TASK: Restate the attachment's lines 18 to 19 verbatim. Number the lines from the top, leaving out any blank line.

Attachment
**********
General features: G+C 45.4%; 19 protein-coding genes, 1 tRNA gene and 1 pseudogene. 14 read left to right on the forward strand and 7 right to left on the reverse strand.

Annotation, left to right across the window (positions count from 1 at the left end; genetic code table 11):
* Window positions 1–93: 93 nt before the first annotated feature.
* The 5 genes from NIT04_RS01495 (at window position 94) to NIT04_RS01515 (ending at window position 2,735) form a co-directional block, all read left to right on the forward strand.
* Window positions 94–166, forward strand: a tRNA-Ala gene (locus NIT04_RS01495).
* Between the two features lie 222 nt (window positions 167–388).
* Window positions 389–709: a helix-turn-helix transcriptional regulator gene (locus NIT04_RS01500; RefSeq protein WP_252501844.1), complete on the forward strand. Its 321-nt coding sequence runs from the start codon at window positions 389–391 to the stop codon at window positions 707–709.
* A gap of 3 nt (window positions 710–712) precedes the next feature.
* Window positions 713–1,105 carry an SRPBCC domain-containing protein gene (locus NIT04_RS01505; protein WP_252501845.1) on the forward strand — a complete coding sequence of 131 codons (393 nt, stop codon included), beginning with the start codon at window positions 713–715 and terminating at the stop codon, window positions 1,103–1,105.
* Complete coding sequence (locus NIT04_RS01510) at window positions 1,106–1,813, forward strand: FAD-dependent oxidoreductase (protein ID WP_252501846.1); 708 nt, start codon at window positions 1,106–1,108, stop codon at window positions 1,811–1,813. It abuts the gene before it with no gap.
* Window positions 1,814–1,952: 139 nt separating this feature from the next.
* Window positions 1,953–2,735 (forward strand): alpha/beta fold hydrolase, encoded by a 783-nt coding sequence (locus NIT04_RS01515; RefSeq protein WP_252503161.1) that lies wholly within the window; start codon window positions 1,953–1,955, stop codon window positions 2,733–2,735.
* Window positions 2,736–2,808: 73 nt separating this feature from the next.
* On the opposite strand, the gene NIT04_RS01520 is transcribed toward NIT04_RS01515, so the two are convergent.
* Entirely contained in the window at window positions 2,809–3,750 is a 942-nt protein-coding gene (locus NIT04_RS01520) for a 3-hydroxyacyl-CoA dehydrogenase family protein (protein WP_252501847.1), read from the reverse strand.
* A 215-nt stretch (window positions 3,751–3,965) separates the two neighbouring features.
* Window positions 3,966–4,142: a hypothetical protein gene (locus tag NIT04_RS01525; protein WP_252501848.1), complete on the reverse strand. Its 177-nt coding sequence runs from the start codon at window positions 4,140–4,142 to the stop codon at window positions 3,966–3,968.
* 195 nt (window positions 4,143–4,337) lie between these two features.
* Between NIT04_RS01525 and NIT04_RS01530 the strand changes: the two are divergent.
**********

* 195 nt (window positions 4,143–4,337) lie between these two features.
* Between NIT04_RS01525 and NIT04_RS01530 the strand changes: the two are divergent.